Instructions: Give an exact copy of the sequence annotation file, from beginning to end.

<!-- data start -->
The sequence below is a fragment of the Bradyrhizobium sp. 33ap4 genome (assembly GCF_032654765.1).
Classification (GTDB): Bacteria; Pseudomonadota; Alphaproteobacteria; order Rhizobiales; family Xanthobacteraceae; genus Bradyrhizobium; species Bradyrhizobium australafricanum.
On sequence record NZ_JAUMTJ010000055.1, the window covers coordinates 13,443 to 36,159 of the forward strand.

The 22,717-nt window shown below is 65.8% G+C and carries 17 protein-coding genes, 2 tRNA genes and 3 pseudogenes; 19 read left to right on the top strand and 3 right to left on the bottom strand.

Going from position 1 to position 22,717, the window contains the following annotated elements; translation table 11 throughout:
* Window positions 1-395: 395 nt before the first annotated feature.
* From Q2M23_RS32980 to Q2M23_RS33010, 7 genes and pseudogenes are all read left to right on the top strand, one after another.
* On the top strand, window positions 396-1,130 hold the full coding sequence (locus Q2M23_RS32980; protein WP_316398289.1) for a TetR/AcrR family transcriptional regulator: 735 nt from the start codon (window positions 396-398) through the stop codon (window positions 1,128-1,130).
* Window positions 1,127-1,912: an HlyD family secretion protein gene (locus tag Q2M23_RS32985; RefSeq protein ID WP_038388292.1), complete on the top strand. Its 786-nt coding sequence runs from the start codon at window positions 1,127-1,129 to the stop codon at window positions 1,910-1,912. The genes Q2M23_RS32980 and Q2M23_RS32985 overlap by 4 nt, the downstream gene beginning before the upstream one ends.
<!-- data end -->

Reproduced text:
The sequence below is a fragment of the Bradyrhizobium sp. 33ap4 genome (assembly GCF_032654765.1).
Classification (GTDB): Bacteria; Pseudomonadota; Alphaproteobacteria; order Rhizobiales; family Xanthobacteraceae; genus Bradyrhizobium; species Bradyrhizobium australafricanum.
On sequence record NZ_JAUMTJ010000055.1, the window covers coordinates 13,443 to 36,159 of the forward strand.

The 22,717-nt window shown below is 65.8% G+C and carries 17 protein-coding genes, 2 tRNA genes and 3 pseudogenes; 19 read left to right on the top strand and 3 right to left on the bottom strand.

Going from position 1 to position 22,717, the window contains the following annotated elements; translation table 11 throughout:
* Window positions 1-395: 395 nt before the first annotated feature.
* From Q2M23_RS32980 to Q2M23_RS33010, 7 genes and pseudogenes are all read left to right on the top strand, one after another.
* On the top strand, window positions 396-1,130 hold the full coding sequence (locus Q2M23_RS32980; protein WP_316398289.1) for a TetR/AcrR family transcriptional regulator: 735 nt from the start codon (window positions 396-398) through the stop codon (window positions 1,128-1,130).
* Window positions 1,127-1,912: an HlyD family secretion protein gene (locus tag Q2M23_RS32985; RefSeq protein ID WP_038388292.1), complete on the top strand. Its 786-nt coding sequence runs from the start codon at window positions 1,127-1,129 to the stop codon at window positions 1,910-1,912. The genes Q2M23_RS32980 and Q2M23_RS32985 overlap by 4 nt, the downstream gene beginning before the upstream one ends.